Following complaints about the lack of atmosphere among the Watford fans at the play-off final, a singing section had been designated in the lower tier behind the goal and it was great to see them bouncing early doors.  Sadly Palace took the lead on 6 minutes as a corner was flicked on to the far post where Bolasie headed the ball past Pantilimon.  At that point it already felt as though this was going to be a long afternoon.  But Watford rallied and a nice passing move finished with Jurado trying a shot from distance that was blocked.  Then Ighalo laid the ball off to Deeney who tried a shot more in hope than expectation and it flew well over the bar.  Another nice attacking move saw Jurado find Abdi whose shot was blocked.  During our pre-match discussions, John had commented that our third most prolific goal scorer of the season was ‘OG’ and we nearly benefitted again as Ward almost turned a cross from Nyom past Hennessey but it went just the wrong side of the post.  At the other end a cross from Cabaye was punched clear by Pantilimon.  The same player threatened again with a free-kick that was comfortably caught by the Watford keeper.  Before the half hour mark, Capoue went down with an injury that required a long period of treatment.  He tried to continue, but soon collapsed and had to be taken off on a stretcher, which is always sad to see.

GT in his role of pundit at half time

GT in his role of pundit at half time

Despite it being clear for some time that Capoue would not be able to continue, there was a delay between him being carried off and his replacement taking the field, which was odd as Suárez had pulled on his shirt but remained sitting in the dugout rather than being ready on the sidelines.  Watford continued to attack without really threatening the Palace goal as a Watson free kick reached Deeney who moved it on towards Ighalo but a defender made the block before the Nigerian could reach the ball.  Jurado turned and fired goalwards but, again, it was blocked, this time by Delaney who was knocked to the ground by the force of the shot.  The first caution of the game went to Jurado for a foul on Zaha.  Nyom whipped a lovely cross into the Palace box, but Hennessey caught the ball before Ighalo could get to it.  Watford were lucky not to concede a penalty just before half time as a cross from Zaha hit Ake’s arm but the referee was unsighted and signaled a corner.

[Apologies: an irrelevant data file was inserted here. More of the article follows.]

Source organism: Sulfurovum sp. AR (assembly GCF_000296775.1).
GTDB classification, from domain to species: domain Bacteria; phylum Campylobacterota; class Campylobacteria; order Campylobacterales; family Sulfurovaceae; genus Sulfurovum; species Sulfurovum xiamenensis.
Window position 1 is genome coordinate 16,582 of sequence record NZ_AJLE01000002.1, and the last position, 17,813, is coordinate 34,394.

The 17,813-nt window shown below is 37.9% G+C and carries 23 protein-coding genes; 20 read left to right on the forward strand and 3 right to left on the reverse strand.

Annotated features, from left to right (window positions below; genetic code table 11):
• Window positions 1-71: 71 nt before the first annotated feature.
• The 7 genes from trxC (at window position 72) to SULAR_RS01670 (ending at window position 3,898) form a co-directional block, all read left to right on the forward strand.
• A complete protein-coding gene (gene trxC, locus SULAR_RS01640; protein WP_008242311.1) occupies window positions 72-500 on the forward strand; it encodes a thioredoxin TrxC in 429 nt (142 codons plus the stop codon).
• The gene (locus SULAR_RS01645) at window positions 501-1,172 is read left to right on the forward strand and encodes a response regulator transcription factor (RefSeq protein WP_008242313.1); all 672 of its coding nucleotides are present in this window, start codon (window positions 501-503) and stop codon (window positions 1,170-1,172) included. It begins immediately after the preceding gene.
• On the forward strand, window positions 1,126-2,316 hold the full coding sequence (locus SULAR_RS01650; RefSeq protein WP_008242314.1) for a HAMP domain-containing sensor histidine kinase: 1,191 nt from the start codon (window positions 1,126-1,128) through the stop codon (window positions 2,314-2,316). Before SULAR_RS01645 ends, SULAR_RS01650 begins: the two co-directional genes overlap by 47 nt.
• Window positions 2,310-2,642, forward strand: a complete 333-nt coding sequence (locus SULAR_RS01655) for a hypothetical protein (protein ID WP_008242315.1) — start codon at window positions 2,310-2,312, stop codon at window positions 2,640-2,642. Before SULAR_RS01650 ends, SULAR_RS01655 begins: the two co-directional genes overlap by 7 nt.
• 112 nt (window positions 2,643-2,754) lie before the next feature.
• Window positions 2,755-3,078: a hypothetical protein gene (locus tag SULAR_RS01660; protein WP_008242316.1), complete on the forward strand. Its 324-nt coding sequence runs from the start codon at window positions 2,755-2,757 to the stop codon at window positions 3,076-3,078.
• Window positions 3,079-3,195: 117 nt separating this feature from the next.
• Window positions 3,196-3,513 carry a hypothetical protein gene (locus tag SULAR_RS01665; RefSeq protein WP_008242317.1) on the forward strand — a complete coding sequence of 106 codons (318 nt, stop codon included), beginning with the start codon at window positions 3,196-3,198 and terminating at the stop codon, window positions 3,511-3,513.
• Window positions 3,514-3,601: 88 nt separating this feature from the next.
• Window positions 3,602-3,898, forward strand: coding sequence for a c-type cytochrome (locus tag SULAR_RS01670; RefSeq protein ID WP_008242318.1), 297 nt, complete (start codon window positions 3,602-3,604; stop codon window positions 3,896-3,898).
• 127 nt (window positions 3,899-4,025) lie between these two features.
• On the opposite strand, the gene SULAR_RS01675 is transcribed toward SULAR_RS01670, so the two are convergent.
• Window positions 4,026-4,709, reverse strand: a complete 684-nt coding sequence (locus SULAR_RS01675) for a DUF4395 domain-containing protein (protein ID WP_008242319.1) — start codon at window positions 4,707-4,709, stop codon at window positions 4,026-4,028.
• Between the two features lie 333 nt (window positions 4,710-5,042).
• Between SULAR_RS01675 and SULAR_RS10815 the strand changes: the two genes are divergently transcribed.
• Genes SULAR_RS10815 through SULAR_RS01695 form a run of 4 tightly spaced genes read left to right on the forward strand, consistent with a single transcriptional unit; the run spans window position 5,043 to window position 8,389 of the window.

So we reached the interval, a goal down.  It was interesting to read my notes again as they indicate that Watford had a lot of the play in the first half and, following the early goal, there had been little threat from Palace.  But the mood among the Watford fans was dark as, despite our possession, we had never looked like scoring.  Our attacks had been ponderous and ineffectual while the Palace wingers, when they did attack, looked very dangerous.  It felt like 2013 all over again.  However, we have had a number of games this season in which we improved considerably after the break and I clung to the hope that this would be one of them.

Celebrating the equalizer

Celebrating the equalizer